Many individuals diagnosed with type 1 diabetes only discover they have celiac disease through routine screening because of the known relationship between the two conditions. Most report having no symptoms of celiac disease, and that the diagnosis is sometimes seen as an after-thought to the diabetes. Whether or not individuals have symptoms, if a celiac disease diagnosis is confirmed, it is absolutely essential to follow a strict gluten-free diet to avoid the same health risks listed here for untreated celiac disease. Perhaps most important is that the earlier a gluten-free diet is initiated, the lower the chances are of a person developing additional autoimmune disorders.
It can be very difficult to evaluate the effectiveness of a gluten-free diet in a person without obvious symptoms, and equally as difficult for that person to find the motivation to strictly follow it. Follow-up care with your physician is essential in these cases for monitoring blood antibody levels for celiac disease; a follow-up endoscopy may be indicated to confirm that intestinal healing has occurred. Weight gain or loss, fatigue, neuropathy, and gastrointestinal problems can all be related to either celiac disease or diabetes, so it can be difficult to differentiate between the causes without probing further with your healthcare providers.
Consider the following information when managing a dual-diagnosis of celiac disease and diabetes; with practice you won’t just be managing, you will be thriving!
General Guidelines and Advice
- Work with a knowledgeable and credentialed dietitian (registered dietitian and/or certified diabetes educator). You may get the most personalized advice and successful life changes from working one-on-one with someone you trust.
- Many gluten-free flour substitutes are much higher in carbohydrate content than their gluten-containing counterparts. Gluten-free products may be highly refined and contain added sugars or starches to mimic the mouth-feel and texture of gluten.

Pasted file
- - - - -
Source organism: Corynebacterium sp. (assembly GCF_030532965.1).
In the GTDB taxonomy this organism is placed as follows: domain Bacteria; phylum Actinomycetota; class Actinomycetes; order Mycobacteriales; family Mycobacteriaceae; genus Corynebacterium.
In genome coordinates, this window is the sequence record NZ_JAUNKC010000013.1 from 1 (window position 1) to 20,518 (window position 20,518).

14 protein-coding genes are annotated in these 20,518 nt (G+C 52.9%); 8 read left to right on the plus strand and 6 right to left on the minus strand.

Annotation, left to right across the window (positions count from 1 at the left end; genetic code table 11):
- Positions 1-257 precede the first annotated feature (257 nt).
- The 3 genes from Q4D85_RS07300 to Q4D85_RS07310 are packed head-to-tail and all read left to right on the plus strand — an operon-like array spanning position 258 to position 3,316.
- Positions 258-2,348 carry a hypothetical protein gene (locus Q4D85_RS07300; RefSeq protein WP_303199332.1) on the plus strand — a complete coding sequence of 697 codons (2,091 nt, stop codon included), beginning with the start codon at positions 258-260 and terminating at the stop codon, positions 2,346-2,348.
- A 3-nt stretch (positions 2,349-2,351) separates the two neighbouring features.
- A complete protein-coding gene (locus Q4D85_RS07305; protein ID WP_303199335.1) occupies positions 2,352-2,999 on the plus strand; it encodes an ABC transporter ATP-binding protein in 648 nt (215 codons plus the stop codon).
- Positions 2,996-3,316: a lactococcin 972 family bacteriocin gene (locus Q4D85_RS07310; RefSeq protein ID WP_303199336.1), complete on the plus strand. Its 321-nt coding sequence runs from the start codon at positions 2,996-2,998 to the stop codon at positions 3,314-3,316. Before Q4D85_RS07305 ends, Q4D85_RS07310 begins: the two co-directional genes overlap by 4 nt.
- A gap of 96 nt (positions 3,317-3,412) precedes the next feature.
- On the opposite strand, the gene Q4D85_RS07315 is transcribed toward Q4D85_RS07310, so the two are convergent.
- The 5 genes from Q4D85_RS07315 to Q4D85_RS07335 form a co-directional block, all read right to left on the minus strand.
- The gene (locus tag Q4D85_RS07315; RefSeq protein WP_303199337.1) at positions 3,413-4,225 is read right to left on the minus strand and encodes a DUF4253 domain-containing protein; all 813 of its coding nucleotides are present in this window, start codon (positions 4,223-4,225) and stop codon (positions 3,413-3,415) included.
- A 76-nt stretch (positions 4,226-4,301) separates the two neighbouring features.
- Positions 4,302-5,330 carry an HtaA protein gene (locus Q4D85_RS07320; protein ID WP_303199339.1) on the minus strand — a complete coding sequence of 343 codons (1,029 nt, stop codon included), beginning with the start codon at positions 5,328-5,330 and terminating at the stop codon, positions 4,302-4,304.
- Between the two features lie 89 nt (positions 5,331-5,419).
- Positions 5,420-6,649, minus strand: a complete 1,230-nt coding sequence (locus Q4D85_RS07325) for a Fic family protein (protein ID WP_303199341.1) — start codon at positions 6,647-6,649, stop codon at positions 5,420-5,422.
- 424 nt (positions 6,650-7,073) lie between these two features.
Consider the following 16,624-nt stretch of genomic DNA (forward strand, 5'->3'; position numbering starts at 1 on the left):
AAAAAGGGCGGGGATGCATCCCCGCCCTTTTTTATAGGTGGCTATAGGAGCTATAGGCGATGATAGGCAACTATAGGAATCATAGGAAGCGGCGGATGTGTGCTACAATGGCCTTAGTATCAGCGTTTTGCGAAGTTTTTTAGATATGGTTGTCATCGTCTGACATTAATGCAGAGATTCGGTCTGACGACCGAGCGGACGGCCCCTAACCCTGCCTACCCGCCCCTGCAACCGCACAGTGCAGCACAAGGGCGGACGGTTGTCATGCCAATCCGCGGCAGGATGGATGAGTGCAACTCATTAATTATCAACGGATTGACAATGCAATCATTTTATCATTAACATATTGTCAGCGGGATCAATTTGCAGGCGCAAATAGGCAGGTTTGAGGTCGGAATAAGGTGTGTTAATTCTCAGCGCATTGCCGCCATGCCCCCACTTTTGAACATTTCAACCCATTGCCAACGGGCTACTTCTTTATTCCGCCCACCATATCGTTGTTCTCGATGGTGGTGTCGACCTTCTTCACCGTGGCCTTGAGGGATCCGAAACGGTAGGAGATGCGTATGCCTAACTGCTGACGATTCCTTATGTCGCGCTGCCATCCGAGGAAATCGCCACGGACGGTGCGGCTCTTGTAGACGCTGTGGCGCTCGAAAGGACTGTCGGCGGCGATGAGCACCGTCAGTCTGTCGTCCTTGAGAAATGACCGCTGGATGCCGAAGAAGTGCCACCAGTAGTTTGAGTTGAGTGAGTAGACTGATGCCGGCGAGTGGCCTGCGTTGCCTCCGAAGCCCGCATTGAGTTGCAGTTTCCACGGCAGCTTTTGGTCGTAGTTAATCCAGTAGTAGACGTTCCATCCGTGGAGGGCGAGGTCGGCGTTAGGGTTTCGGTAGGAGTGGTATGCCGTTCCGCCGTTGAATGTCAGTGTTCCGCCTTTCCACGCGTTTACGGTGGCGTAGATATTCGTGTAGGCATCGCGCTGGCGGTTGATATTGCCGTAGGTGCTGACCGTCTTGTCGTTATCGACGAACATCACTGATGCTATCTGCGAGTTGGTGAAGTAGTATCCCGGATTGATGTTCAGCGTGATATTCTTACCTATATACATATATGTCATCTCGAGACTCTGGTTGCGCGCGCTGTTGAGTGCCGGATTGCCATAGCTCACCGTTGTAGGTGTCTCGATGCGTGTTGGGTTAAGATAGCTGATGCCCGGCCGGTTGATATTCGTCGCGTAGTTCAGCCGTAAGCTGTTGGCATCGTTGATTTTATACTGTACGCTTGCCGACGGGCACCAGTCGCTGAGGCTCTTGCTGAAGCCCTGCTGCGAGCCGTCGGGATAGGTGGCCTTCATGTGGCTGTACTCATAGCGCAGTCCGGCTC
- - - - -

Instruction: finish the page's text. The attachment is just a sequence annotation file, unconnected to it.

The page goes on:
- Additional insulin and/or smaller portion sizes may be necessary to counteract these effects when enjoying such products.
- Some gluten-free alternatives are made with very low-carbohydrate substitutes, and thus standard carbohydrate counts are not appropriate. Administering standard estimations of insulin may result in dangerously low blood glucose levels. Instead, read ingredient labels when possible for carb counts, or count the food as a vegetable that is very low in carb and correct with insulin at the next meal if your estimation was too low.
- Example: cauliflower “mashed potatoes” or pizza crust
- Example: almond flour cookies or bread
- Always keep gluten-free carbs on-hand for managing blood glucose in instances where gluten-free foods may be difficult to find.
- For the average person with celiac disease, a salad may be a reasonable option at a restaurant that doesn’t have a gluten-free menu. However, for someone with both diabetes and celiac disease, a salad comprised only of vegetables, meat, and dressing is likely too low in carbohydrate to meet standard meal recommendations for carbohydrates. Always come prepared with additions, or use a beverage (like a smoothie or a latte) as your source of carbohydrate if necessary.
- Non-perishables like granola bars, protein bars, crackers, meal supplement drinks, and dried soybeans are great to keep in your car, pocket, or purse.
- Advise a manager or authority of your medical needs if you need to eat in an establishment that prohibits outside food and cannot accommodate your gluten-free needs. Keep a doctor’s note on-hand for places like the airport, movie theaters, sporting games, conference centers, and amusement parks.
- Follow general dietary advice for health on a gluten-free diet to maximize the nutritional quality of your carbohydrates. Whole grains and unrefined, unprocessed complex carbohydrates will deliver maximum health benefits while helping you to maintain your blood sugar. See more advice and recipes on maximizing health on a gluten-free diet here.
**All recipes featured on celiac.org will now contain approximate nutrition facts including grams of carbohydrate in order to make life easier for those living with diabetes and celiac disease or gluten sensitivity. Please use this as a guideline only, as the use of different ingredients may change the overall carbohydrate content of the final product.